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mathew mathews
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As ejb specification says container will call ejbPostCreate() immediately after ejbCreate().what exactly the operation happening in ejbPostCreate() method.Please clarify it with a sample code.Because i put this point in many of the discussions and didn't get a convincing answer.anyone there to
help me..
Thanks in Advance
Mathews
 
Lasse Koskela
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From EJB 2.0 spec:
The entity Bean Provider may use the ejbPostCreate<METHOD>(...) to set the values of cmr-fields to complete the initialization of the entity bean instance.
The entity object identity is available for ejbPostCreate() methods through EntityContext#getPrimaryKey() and thus the entity bean can pass a reference to itself (remember that 'this' is not a valid reference!) to another bean's constructor, for example.
 
Pradeep bhatt
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You make use of primarykey.getEJBObject to pass the reference.
 
mathew mathews
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Lasse,can you please clarify in detail what do you mean by completing the initialization of the entity bean instance? its already been assigned by some values in ejbCreate() method itself right...?
 
Pradeep bhatt
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But the bean is not considered created until the method completes.
Originally posted by mathew mathews:
Lasse,can you please clarify in detail what do you mean by completing the initialization of the entity bean instance? its already been assigned by some values in ejbCreate() method itself right...?
 
Lasse Koskela
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Originally posted by mathew mathews:
Lasse,can you please clarify in detail what do you mean by completing the initialization of the entity bean instance? its already been assigned by some values in ejbCreate() method itself right...?

The most common example is that you have a container-managed relationship with another bean. Let's say you have an entity bean called Car. Well, a Car needs an Engine so it needs to create one. However, the Engine needs to know the Car it is being installed into so that it can control it. Now the problem is that you can't call EngineHome.create(Car car) from Car.ejbCreate() because you have no access to getPrimaryKey() at that point (the EJB spec says so). The solution is to initialize everything you can in ejbCreate() but do the following in ejbPostCreate():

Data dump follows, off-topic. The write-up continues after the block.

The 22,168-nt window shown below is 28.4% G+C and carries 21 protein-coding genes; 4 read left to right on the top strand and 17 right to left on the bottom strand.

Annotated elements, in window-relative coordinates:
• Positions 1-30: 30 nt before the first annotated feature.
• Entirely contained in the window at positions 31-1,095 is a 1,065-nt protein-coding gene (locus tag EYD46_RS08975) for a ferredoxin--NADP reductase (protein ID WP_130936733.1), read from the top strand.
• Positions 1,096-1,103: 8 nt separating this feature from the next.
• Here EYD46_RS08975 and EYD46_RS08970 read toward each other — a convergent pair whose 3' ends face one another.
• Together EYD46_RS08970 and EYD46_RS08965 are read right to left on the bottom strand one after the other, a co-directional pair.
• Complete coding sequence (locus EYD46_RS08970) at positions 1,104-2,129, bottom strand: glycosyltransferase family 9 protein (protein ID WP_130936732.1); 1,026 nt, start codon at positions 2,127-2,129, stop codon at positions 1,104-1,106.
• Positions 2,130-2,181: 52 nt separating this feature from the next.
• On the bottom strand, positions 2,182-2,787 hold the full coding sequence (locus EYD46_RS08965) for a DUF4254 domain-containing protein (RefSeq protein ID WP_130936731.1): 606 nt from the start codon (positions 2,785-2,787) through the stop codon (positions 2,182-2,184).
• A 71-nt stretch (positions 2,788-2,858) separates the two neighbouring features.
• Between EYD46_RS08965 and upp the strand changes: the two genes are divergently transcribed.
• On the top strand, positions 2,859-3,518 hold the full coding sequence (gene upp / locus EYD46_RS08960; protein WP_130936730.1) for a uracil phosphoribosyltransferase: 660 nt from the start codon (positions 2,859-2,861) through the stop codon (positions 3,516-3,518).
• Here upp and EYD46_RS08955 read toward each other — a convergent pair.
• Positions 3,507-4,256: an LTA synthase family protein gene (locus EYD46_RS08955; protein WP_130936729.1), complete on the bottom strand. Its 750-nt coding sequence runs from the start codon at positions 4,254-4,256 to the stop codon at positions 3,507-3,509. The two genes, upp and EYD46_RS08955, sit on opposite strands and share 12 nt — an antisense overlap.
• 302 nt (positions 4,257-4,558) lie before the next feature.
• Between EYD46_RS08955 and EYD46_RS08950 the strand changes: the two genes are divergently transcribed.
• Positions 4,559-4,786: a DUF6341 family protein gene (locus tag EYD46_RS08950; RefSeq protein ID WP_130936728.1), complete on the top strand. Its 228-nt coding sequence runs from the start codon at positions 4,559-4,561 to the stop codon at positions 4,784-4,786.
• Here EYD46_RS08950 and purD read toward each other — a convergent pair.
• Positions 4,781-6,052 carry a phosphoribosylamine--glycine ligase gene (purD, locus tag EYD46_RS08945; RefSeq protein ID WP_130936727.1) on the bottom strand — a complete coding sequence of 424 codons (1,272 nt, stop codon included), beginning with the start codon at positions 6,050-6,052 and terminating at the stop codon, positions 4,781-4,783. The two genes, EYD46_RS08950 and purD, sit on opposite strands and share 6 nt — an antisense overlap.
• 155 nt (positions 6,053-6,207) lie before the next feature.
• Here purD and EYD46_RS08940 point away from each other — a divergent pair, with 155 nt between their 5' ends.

Karthik Guru
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I guess the fact that ejbCreate() has executed and the primary key is available (in ejbPostCreate()) does'nt mean that a corresponding row has been created in the database. Nothing has been commited until ejbPostCreate execution. I suppose this is the case with foreign keys with not null constraints.
My question is can I be sure that I will find a row created in the DB atleast after post create is through?, i mean what is the time of commit to the database. So many things are left hanging as options that sometimes it gets irritating. Just like say the finalize() method! :-)
 
Lasse Koskela
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My question is can I be sure that I will find a row created in the DB atleast after post create is through?

I think the container says INSERT after ejbCreate() returns. The ejbPostCreate() is called within the same transaction as ejbCreate() so I guess the record should be visible for a SELECT made from that same transactional context.
 
Lasse Koskela
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Originally posted by Lasse Koskela:

I think the container says INSERT after ejbCreate() returns. The ejbPostCreate() is called within the same transaction as ejbCreate() so I guess the record should be visible for a SELECT made from that same transactional context.

Oops. EJB 2.0 spec (chapter 10.5.3) says:
The container may create the representation of the entity in the database immediately, or it can defer it to a later time (for example to the time after the matching ejbPostCreate<METHOD>(...) has been called, or to the end of the transaction), depending on the caching strategy that it uses.
 
mathew mathews
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lasse,the code you wrote in ejbPostCreate()is relevant in EJB 2.0 where you have a CMR .But how will you justify the point in EJB 1.1.Please clarify
 
Lasse Koskela
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But how will you justify the point in EJB 1.1

Well, in EJB 1.1 you could still have the need to pass a reference to this entity bean to someone else. I can't think of a good example but I'm sure there are cases where this needs to be done.
 
mathew mathews
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thanks lasse
 
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